The eddy field associated with the Azores front east of the mid-atlantic ridge as observed by the geosat altimeter

Type Article
Date 1994-05
Language English
Author(s) Le Traon Pierre-Yves, Demey P
Source Journal Of Geophysical Research-oceans (0148-0227) (Amer Geophysical Union), 1994-05 , Vol. 99 , N. C5 , P. 9907-9923
DOI 10.1029/93JC03513
WOS© Times Cited 44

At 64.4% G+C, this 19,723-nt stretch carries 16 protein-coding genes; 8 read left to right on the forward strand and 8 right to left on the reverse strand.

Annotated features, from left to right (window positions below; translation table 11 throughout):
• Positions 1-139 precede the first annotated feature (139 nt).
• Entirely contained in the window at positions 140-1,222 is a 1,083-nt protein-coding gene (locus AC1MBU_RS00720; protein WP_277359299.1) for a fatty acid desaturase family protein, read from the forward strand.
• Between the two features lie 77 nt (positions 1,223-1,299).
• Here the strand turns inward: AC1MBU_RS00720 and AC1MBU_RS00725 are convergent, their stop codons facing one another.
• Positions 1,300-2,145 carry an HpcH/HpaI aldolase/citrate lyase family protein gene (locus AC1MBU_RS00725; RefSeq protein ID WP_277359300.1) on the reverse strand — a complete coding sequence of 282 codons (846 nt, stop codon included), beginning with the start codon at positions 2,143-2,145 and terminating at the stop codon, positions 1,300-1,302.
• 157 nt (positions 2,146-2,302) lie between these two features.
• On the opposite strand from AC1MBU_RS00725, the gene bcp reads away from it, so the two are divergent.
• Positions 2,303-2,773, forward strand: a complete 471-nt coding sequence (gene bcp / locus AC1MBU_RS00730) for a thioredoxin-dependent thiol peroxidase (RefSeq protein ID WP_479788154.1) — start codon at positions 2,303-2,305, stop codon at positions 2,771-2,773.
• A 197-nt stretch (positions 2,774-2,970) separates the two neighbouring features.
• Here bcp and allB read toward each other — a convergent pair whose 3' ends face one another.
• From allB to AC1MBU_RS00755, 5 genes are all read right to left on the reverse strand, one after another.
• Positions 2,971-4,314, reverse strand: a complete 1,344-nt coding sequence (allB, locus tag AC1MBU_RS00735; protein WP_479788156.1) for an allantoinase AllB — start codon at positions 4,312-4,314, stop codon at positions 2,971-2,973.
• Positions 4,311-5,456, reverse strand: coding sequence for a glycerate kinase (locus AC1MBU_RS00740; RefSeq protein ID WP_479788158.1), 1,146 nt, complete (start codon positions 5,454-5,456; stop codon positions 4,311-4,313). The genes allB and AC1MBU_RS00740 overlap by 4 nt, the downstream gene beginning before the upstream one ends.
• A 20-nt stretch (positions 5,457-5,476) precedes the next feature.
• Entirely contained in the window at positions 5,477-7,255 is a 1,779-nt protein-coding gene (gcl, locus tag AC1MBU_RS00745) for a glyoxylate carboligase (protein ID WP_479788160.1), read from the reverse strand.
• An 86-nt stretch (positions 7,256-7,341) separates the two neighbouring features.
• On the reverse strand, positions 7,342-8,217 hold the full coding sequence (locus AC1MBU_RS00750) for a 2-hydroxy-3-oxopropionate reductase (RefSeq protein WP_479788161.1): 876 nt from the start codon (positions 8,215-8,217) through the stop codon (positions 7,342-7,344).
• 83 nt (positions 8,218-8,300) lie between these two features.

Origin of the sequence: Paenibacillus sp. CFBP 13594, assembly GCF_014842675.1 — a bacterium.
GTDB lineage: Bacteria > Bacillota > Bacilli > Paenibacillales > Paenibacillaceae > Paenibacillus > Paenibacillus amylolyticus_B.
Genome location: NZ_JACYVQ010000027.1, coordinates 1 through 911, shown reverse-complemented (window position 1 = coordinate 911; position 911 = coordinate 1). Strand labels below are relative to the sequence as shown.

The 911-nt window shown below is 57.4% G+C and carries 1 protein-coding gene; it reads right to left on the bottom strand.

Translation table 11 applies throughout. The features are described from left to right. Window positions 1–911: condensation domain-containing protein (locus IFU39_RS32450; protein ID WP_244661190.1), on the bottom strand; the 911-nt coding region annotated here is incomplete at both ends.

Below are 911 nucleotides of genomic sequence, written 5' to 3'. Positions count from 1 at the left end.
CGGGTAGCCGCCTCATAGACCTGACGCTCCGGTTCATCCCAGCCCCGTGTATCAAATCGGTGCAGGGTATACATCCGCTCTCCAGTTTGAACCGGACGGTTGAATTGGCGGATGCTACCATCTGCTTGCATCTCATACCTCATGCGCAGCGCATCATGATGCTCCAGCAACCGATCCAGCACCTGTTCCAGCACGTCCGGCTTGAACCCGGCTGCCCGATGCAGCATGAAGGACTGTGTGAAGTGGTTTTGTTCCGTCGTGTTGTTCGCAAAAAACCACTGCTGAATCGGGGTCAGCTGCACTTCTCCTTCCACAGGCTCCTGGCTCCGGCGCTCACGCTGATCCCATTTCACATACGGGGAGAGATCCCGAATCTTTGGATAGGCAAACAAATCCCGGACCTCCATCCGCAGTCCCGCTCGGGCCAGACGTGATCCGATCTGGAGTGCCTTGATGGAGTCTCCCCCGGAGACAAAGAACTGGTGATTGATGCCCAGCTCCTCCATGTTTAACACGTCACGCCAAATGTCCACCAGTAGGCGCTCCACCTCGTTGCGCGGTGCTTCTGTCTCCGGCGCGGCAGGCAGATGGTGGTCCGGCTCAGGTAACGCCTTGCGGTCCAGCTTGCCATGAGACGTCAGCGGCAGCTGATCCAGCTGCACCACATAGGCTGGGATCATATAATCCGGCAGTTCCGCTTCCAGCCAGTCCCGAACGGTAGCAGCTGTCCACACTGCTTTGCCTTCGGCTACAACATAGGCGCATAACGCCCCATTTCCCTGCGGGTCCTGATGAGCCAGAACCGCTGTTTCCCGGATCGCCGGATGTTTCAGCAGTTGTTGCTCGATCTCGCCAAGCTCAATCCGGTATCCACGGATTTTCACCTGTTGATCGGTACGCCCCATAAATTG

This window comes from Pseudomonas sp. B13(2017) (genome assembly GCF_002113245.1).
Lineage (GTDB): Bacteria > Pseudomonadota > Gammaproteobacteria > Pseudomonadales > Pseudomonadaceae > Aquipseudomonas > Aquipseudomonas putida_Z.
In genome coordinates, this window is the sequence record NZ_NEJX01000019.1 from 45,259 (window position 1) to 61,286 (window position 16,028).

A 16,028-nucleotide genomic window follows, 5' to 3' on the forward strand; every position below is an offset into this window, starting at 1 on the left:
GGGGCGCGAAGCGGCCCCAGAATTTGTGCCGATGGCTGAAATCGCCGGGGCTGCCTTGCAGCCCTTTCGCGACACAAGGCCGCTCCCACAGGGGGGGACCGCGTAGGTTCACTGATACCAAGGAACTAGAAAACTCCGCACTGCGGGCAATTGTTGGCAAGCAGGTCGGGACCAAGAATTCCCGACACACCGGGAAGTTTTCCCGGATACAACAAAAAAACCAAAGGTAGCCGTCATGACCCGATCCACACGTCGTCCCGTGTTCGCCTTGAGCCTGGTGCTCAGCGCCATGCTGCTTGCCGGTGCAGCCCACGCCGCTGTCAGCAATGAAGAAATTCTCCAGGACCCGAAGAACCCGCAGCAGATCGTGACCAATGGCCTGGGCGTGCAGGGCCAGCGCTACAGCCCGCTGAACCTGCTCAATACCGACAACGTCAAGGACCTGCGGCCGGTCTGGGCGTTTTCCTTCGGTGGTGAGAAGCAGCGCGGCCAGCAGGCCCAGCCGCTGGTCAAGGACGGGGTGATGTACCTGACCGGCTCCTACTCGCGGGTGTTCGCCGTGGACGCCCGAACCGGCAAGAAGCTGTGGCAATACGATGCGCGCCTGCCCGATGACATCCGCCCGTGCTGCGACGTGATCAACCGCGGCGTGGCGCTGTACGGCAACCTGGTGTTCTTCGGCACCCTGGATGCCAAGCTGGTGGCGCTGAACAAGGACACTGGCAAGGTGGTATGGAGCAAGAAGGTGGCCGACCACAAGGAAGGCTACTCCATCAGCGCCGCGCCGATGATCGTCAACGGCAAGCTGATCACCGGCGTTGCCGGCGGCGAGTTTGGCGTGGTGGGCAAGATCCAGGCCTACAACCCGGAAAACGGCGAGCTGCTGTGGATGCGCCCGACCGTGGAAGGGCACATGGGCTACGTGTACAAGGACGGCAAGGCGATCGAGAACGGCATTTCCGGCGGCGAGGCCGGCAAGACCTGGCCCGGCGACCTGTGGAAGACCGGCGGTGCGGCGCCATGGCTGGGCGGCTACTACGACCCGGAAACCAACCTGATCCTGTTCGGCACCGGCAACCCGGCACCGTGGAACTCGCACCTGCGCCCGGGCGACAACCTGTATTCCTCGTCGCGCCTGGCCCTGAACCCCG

Abstract Two years of Geosat data (November 1986 to December 1988) for the Azores-Madeira region of the North Atlantic are analyzed. The objective is to study the eddy field associated with the terminal retroflection of the Azores current. The rms variability of sea level anomaly is 4 to 8 cm, with maximum values between 33-degrees and 35-degrees-N being associated with the Azores current and located on its northern flank. Higher energy is observed during winter and during the year November 1987 to November 1988. Analysis of velocities at crossovers reveals anisotropy with larger meridional velocity variances. This is the signature of meanders and/or eddies elongated in the north-south direction. The eddy-mean flow interaction is studied through the analysis of the Reynolds tensor. Meridional and zonal accelerations of the mean by the eddy field are consistent with retroflection of the Azores Current to the south and to the west. Spectral analyses show that the dominant signals have periods and wavelengths larger than 100 days and 300 km, respectively. Propagation velocities are westward but slow (1.5 km/d). Synoptic mapping of the eddy field shows the wavelike structure of the variability on the northern flank of the current. It is likely that the wave generation is not directly due to an instability of the Azores current but is attributable to a cause more to the east. Once formed, the wave interacts with the current in winter and forms meanders. Seasonal variations of the surface circulation are finally analyzed from the 2-year-long time series of synoptic maps. There is a clear seasonality in the surface circulation which generally appears to be consistent with historical in situ measurements. In winter there is a strong meandering and a southward branching, while in summer the mean front is narrower and penetrates further to the east.
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